Military School should have had a lot more jokes involving Jethro being among the ranks of little boys at a military school; the situation was a natural for sight gags (as it stands, the best sight gag is the shot of Drysdale, recovering from a headache with a stack of 10s on his eyes). Any episode that has access to the great comedic foil Fred Clark should have done more with him than what's given to the actor here in the flat The Common Cold. Somehow, Martha Hyer shows up in The Richest Woman (Zsa Zsa must have been booked), but this kind of farce isn't her forte. The two-part episodes The Trotting Horse and The Buggy are much better paced, with a welcome return to Granny and Mrs. Drysdale battling it out, this time with sulky horses (always funny to see the stuntmen dressed as Granny, leaping and tumbling around the sets). Lots of big laughs come from The Cat Burglar, where AIP legend John Ashley shows up as a clean-cut thief looking to clean out the Clampetts. Some terrific cartoony gags, like Jethro caught in a big box snare ("Couldn't you just point to them?" Jed asks when Jethro keeps tripping them during a tour). The Big Chicken, funny as it is to see an ostrich interacting with the cast, isn't much more than a retread of the landmark Hillbillies outing, The Giant Jackrabbit (still, remarkably, the highest rated half-hour show in television history). Still...you won't hear in that black and white classic a barnyard joke as dirty as Granny's here, when she looks at the ostrich and back to an admiring rooster and says, "Forget it, Earl!" One of the best entries this season, Sonny Drysdale Returns, features the incomparable Louis Nye as the world's most disgusting--and hilarious--mama's boy (real name: Adonis). When Nye is proposing to Elly, pausing as he grotesquely emotes, "And you're willing to give up...instant ecstasy?" I can't think of anything funnier I've seen this year. Amazingly, Nye only appeared four times on the Hillbillies--why wasn't he a regular?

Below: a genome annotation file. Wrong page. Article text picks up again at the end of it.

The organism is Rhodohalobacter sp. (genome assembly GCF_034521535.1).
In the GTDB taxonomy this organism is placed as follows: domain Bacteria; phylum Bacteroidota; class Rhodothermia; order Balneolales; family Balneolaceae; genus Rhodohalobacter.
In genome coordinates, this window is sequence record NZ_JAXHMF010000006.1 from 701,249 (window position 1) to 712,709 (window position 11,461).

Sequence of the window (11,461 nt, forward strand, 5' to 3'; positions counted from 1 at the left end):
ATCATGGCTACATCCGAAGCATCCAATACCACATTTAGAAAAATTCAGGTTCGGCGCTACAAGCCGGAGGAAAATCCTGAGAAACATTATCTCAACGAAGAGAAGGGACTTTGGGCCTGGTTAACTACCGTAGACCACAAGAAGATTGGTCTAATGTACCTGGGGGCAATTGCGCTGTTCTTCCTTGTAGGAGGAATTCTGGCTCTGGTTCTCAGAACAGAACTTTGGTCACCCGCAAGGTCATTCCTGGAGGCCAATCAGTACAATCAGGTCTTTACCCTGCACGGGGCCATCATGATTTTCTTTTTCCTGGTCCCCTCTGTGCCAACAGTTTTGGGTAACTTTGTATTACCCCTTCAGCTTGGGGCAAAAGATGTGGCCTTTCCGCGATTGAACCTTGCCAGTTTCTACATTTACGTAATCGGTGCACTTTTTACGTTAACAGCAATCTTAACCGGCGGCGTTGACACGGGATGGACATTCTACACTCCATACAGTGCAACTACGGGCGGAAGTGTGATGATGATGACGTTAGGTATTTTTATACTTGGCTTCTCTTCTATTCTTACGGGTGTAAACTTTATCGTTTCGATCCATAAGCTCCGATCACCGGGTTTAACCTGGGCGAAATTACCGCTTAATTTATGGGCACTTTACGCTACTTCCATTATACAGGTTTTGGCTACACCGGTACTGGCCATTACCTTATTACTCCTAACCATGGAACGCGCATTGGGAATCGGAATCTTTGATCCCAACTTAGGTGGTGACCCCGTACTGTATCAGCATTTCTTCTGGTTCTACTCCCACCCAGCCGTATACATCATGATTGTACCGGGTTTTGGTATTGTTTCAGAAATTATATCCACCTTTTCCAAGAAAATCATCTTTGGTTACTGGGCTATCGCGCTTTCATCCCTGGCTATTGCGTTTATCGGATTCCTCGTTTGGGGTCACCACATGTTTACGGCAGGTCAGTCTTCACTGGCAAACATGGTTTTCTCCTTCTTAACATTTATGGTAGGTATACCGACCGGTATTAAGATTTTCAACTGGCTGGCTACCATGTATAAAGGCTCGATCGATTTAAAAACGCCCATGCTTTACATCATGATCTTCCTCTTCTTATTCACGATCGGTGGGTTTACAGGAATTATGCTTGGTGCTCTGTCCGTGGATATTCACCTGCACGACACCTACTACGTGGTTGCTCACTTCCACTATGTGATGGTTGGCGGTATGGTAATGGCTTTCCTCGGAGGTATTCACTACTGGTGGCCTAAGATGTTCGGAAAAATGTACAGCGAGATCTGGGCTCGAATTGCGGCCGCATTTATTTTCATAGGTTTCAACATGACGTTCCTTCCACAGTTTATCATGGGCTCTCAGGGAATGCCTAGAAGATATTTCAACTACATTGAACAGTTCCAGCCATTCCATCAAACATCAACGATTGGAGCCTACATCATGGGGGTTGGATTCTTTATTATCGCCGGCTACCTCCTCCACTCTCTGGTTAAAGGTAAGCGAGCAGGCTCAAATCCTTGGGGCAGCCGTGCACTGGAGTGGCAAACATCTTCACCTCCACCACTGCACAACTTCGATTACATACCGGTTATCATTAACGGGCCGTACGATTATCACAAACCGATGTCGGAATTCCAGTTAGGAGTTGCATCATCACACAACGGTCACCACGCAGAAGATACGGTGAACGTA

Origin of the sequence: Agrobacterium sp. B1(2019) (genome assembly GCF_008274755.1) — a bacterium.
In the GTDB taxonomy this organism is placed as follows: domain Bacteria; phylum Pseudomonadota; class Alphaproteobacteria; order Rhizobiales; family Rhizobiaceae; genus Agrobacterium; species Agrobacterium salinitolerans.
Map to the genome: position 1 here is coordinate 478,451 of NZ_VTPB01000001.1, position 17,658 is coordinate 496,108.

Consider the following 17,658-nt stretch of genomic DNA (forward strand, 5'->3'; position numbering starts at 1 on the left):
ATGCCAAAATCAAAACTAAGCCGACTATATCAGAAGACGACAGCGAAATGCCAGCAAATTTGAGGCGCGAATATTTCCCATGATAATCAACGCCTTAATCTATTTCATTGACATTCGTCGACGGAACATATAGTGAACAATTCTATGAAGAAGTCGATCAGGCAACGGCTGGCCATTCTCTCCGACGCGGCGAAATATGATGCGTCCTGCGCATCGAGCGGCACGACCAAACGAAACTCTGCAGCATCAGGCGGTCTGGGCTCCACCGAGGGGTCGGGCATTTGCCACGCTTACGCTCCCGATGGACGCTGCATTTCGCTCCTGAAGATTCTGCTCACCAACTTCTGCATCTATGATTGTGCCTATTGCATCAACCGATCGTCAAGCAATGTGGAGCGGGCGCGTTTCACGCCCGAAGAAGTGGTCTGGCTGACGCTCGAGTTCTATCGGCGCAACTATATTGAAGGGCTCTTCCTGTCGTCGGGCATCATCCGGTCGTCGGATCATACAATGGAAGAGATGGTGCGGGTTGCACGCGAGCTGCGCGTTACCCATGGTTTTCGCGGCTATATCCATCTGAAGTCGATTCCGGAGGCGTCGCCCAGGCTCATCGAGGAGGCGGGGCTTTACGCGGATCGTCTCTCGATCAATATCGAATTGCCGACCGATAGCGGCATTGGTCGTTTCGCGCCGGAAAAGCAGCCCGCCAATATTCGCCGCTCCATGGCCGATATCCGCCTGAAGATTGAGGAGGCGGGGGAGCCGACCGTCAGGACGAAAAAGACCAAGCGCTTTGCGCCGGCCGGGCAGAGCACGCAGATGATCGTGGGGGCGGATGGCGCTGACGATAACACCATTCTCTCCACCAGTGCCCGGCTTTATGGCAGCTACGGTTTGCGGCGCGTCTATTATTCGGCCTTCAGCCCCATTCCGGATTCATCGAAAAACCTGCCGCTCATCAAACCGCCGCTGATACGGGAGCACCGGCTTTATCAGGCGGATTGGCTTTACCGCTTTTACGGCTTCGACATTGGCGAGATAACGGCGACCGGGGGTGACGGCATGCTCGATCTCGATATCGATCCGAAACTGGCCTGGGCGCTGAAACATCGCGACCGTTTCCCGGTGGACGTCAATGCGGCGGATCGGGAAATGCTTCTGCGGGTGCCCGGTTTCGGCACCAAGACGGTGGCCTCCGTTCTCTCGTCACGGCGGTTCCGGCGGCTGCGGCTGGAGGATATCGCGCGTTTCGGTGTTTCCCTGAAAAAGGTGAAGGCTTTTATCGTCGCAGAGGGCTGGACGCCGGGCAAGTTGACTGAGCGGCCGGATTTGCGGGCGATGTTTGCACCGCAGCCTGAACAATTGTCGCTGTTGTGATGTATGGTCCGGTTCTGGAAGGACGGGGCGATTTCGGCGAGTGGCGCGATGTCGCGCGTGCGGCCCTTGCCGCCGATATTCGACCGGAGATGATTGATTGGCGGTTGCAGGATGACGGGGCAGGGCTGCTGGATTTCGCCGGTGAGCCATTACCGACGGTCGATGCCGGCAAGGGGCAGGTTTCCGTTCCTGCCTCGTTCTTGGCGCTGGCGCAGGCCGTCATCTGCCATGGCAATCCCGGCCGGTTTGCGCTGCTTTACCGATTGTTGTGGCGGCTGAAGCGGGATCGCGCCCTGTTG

Brewster's Baby dangles the tantalizing prospect of Jethro opening up his own "key club" (The Possum Pit) before frustratingly dropping it in favor of first season left-over Frank Wilcox as oilman John Brewster adopting a baby. Still...some funny gags and jokes, including Jethro in a Sy Devore suit, and further stats on Jethro's infancy, including the facts that he was born with a full set of teeth ("Just like a beaver") and that he frequently crawled out of his crib to forage in the woods for food. The Great Jethro kills when Jethro finally takes over the reins of John Carradine's magic inventory (the classic "I have changed my mind!" before swatting the paper funnel full of milk is a cherished memory in my house: I imitated that scene in front of my older brothers, to huge laughs and a worse mess...with a resulting paddling from my not-even-barely-amused mother). The Old Folks Home has some solid bits with Granny running around in fast motion, cleaning the mansion as if her life depended on it, lest she be sent to a home (her, "Am I typing?" is hilarious as she smashes Mr. Drysdale's phone). As much as I love bluegrass, it was hard concentrating on the welcome return of the same-named due in, what else, Flatt and Scruggs Return, when presented with the staggering sight of stacked Joi Lansing in a skintight gold lame number. The Folk Singers ultimately turns out to be a tease, when we're denied the sight (and sounds) of Jethro and Miss Jane singing their folk ballad (if the episode runtime didn't look right, I'd suspect new tampering based on music releases). Still, one of the sickest jokes this season will put you on the floor: Jethro invents "The Bodine-a-Phone," an electrified lard bucket (inspired) that fries him when he tries to play it. Spastically jerking all over the floor, Jethro's eyes bug out as he screams, "Ooohh ! Ooohh! Turn me off! Ooohh! Ooohh! Pull me loose! Ooohh! Ooohh! Cut the juice!", to which the oblivious folk record producer declares it a hit song (Baer, as usual, is a remarkably funny physical comedian).